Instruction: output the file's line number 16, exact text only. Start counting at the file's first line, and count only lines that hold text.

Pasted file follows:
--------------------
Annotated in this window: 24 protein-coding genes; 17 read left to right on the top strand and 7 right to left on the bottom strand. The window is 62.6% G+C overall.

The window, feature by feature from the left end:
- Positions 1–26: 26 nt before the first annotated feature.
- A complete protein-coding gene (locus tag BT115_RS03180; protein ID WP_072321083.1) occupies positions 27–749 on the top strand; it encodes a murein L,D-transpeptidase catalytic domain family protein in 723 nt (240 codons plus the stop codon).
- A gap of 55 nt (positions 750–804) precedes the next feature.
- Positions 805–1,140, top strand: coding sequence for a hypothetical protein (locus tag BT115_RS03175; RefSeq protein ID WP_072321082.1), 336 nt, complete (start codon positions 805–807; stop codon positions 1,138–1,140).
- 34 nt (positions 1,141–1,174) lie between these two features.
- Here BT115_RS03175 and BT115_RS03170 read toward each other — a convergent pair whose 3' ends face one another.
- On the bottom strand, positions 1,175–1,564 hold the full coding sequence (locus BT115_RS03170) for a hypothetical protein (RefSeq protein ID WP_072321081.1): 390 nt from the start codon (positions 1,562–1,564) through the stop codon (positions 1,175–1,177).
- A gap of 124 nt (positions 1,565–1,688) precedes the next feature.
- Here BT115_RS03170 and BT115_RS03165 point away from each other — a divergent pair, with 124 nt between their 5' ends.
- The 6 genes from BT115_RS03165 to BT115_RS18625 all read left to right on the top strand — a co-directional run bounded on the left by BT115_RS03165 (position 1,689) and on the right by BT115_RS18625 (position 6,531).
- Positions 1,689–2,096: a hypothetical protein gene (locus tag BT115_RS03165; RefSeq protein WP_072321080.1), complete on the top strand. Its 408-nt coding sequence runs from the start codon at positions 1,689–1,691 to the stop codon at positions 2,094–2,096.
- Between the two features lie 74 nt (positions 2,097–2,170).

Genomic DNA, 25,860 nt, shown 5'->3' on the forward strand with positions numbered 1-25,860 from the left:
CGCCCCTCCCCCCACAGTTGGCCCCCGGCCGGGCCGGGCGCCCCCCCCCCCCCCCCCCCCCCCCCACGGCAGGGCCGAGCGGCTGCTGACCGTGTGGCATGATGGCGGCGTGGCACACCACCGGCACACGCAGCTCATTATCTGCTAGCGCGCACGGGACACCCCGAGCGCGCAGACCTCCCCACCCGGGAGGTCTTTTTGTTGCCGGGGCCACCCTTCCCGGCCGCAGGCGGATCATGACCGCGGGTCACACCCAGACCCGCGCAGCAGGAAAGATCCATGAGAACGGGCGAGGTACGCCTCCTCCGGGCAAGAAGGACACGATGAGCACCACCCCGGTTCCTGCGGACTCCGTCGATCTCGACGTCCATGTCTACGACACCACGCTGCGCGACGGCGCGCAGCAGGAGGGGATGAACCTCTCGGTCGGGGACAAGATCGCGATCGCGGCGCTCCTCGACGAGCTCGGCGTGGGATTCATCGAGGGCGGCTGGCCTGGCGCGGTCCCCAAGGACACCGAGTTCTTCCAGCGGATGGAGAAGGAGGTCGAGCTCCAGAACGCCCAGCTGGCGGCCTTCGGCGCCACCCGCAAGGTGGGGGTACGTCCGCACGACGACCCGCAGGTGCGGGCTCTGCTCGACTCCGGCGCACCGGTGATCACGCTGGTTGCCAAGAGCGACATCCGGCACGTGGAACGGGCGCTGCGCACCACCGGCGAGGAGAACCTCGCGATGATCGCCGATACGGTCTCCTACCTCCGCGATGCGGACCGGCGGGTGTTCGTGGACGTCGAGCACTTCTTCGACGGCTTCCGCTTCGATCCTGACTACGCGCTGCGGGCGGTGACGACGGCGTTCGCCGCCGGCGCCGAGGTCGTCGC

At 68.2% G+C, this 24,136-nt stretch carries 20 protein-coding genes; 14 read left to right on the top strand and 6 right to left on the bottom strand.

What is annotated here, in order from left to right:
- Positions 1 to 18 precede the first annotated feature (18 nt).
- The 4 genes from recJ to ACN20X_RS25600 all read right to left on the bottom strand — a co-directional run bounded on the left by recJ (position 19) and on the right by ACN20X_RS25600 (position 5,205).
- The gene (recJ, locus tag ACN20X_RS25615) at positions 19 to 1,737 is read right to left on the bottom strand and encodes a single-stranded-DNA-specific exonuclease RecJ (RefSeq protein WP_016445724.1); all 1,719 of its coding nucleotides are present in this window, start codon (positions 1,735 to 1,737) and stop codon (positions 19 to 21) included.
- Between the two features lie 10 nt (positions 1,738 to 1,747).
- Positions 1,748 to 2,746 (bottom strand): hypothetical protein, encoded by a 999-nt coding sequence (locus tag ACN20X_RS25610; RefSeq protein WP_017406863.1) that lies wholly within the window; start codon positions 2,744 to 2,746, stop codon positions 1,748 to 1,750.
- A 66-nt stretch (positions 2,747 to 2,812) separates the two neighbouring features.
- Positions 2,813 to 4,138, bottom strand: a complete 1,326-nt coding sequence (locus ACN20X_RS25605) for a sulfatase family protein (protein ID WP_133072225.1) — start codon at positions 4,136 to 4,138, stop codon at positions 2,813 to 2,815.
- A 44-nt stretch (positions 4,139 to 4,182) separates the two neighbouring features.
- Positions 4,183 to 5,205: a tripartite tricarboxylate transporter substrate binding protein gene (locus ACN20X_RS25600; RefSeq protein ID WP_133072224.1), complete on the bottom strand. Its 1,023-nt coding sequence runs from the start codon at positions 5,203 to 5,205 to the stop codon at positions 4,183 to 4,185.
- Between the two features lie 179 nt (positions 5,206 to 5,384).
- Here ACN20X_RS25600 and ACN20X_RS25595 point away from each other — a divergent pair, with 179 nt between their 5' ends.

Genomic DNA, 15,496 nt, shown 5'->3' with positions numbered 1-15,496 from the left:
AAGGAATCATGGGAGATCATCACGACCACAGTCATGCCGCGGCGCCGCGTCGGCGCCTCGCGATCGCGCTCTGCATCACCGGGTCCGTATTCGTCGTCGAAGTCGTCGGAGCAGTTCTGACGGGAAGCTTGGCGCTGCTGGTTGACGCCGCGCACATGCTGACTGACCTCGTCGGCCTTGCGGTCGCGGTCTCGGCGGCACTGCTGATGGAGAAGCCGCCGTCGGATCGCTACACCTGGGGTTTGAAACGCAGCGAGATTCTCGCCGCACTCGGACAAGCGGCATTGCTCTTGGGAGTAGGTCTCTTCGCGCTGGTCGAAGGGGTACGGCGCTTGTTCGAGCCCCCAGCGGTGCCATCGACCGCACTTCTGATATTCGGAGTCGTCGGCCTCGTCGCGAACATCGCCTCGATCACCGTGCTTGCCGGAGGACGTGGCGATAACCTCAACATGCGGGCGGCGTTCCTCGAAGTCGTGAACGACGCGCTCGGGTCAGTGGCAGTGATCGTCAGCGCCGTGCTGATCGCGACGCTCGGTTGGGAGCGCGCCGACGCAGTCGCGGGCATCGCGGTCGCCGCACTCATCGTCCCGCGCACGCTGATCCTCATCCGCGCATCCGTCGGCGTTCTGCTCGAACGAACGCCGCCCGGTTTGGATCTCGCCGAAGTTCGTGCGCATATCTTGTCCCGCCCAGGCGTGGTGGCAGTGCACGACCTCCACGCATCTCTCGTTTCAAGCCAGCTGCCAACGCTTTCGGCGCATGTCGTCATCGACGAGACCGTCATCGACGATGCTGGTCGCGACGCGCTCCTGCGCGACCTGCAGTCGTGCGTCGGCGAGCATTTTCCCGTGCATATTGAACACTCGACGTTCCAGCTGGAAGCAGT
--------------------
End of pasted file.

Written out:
CGCCCCTCCCCCCACAGTTGGCCCCCGGCCGGGCCGGGCGCCCCCCCCCCCCCCCCCCCCCCCCCACGGCAGGGCCGAGCGGCTGCTGACCGTGTGGCATGATGGCGGCGTGGCACACCACCGGCACACGCAGCTCATTATCTGCTAGCGCGCACGGGACACCCCGAGCGCGCAGACCTCCCCACCCGGGAGGTCTTTTTGTTGCCGGGGCCACCCTTCCCGGCCGCAGGCGGATCATGACCGCGGGTCACACCCAGACCCGCGCAGCAGGAAAGATCCATGAGAACGGGCGAGGTACGCCTCCTCCGGGCAAGAAGGACACGATGAGCACCACCCCGGTTCCTGCGGACTCCGTCGATCTCGACGTCCATGTCTACGACACCACGCTGCGCGACGGCGCGCAGCAGGAGGGGATGAACCTCTCGGTCGGGGACAAGATCGCGATCGCGGCGCTCCTCGACGAGCTCGGCGTGGGATTCATCGAGGGCGGCTGGCCTGGCGCGGTCCCCAAGGACACCGAGTTCTTCCAGCGGATGGAGAAGGAGGTCGAGCTCCAGAACGCCCAGCTGGCGGCCTTCGGCGCCACCCGCAAGGTGGGGGTACGTCCGCACGACGACCCGCAGGTGCGGGCTCTGCTCGACTCCGGCGCACCGGTGATCACGCTGGTTGCCAAGAGCGACATCCGGCACGTGGAACGGGCGCTGCGCACCACCGGCGAGGAGAACCTCGCGATGATCGCCGATACGGTCTCCTACCTCCGCGATGCGGACCGGCGGGTGTTCGTGGACGTCGAGCACTTCTTCGACGGCTTCCGCTTCGATCCTGACTACGCGCTGCGGGCGGTGACGACGGCGTTCGCCGCCGGCGCCGAGGTCGTCGC